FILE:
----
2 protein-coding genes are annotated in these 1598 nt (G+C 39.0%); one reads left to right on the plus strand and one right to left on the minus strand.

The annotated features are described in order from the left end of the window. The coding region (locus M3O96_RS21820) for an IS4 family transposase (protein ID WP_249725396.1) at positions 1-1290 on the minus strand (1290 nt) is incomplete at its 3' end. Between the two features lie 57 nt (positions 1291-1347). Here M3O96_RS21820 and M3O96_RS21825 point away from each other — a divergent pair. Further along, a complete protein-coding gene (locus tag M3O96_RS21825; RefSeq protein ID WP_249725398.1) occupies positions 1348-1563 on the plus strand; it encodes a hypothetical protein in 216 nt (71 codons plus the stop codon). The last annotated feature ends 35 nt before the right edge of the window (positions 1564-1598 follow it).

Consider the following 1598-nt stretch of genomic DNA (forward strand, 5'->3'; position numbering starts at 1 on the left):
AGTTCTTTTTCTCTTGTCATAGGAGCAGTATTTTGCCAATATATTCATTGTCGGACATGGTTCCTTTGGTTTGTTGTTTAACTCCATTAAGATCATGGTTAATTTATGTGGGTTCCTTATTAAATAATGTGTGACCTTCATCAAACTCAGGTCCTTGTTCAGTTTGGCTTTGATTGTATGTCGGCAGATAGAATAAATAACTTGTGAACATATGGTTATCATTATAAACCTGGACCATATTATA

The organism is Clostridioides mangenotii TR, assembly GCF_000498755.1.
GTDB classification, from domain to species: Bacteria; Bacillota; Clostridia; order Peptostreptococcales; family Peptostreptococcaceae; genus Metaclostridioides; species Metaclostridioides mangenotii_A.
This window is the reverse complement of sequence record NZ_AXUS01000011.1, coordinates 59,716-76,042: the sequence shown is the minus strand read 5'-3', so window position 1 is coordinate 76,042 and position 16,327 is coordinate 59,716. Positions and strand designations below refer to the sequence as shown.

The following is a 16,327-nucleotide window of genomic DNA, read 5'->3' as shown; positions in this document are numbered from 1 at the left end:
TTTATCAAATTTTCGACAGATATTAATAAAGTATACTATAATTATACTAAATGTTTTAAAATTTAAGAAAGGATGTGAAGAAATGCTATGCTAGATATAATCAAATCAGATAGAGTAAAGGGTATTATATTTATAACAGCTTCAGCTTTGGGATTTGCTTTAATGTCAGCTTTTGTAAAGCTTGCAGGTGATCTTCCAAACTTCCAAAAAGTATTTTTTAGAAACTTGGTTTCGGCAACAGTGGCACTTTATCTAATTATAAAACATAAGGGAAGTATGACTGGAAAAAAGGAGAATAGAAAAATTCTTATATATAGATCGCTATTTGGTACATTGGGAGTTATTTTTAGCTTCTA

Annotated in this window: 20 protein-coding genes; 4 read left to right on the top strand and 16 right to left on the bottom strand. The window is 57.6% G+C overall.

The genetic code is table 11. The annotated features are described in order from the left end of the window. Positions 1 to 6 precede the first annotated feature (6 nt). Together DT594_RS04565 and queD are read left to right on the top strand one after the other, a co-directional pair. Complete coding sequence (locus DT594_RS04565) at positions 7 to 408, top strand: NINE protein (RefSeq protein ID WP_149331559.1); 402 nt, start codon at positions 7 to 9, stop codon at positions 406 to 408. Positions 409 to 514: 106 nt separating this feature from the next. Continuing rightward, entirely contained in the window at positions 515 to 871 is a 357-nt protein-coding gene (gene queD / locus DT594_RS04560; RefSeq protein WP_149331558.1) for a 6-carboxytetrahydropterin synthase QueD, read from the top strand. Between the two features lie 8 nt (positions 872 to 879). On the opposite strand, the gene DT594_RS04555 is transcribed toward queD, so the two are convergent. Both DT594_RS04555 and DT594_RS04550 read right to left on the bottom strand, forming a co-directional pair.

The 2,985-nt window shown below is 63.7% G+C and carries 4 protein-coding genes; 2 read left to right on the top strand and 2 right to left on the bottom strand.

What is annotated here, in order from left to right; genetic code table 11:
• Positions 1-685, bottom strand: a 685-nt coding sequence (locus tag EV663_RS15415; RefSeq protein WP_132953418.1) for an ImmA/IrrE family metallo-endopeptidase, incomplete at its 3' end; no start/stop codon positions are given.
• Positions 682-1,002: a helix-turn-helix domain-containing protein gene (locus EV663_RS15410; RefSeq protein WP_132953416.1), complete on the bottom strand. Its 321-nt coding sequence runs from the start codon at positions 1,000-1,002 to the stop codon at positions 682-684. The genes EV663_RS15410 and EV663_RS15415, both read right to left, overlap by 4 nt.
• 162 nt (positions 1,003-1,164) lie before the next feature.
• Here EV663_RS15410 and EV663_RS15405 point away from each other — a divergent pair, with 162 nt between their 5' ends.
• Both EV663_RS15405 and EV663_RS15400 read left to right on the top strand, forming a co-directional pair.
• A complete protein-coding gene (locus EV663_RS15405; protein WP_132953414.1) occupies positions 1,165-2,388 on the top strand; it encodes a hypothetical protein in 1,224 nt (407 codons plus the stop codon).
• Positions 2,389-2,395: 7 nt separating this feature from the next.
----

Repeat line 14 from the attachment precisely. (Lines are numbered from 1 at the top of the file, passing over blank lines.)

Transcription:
• Positions 1-685, bottom strand: a 685-nt coding sequence (locus tag EV663_RS15415; RefSeq protein WP_132953418.1) for an ImmA/IrrE family metallo-endopeptidase, incomplete at its 3' end; no start/stop codon positions are given.